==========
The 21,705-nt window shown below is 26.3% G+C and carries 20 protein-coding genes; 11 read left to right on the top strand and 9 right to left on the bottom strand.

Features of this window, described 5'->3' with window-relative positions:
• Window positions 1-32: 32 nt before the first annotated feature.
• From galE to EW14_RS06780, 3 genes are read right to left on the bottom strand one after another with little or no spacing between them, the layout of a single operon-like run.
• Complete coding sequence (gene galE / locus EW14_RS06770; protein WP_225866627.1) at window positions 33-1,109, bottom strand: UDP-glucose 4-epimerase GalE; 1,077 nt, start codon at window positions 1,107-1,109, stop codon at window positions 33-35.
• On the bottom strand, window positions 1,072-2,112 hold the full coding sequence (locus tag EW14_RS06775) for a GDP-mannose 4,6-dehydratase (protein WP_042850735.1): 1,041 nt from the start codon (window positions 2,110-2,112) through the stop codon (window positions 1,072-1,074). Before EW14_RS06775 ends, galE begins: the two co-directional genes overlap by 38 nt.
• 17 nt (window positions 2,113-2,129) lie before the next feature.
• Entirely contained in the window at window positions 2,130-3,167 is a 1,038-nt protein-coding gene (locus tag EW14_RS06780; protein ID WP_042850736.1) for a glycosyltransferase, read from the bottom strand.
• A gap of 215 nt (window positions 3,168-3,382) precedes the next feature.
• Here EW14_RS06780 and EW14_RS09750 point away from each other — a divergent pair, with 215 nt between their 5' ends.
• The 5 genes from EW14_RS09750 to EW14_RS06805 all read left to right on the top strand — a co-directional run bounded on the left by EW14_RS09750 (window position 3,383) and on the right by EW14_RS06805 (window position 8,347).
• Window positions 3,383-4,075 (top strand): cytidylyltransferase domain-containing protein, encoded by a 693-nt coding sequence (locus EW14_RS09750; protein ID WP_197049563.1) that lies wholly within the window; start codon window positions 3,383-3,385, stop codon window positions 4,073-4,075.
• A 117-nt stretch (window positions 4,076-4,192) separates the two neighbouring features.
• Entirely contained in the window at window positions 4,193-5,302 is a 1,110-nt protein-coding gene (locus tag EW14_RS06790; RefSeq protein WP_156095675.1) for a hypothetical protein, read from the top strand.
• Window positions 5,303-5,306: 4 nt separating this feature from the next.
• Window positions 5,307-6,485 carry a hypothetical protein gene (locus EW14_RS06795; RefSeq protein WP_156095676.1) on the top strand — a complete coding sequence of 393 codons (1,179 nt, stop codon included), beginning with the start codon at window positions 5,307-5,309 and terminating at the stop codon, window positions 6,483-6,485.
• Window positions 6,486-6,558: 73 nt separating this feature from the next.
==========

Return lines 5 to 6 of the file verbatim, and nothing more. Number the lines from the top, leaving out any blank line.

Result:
• Complete coding sequence (gene galE / locus EW14_RS06770; protein WP_225866627.1) at window positions 33-1,109, bottom strand: UDP-glucose 4-epimerase GalE; 1,077 nt, start codon at window positions 1,107-1,109, stop codon at window positions 33-35.
• On the bottom strand, window positions 1,072-2,112 hold the full coding sequence (locus tag EW14_RS06775) for a GDP-mannose 4,6-dehydratase (protein WP_042850735.1): 1,041 nt from the start codon (window positions 2,110-2,112) through the stop codon (window positions 1,072-1,074). Before EW14_RS06775 ends, galE begins: the two co-directional genes overlap by 38 nt.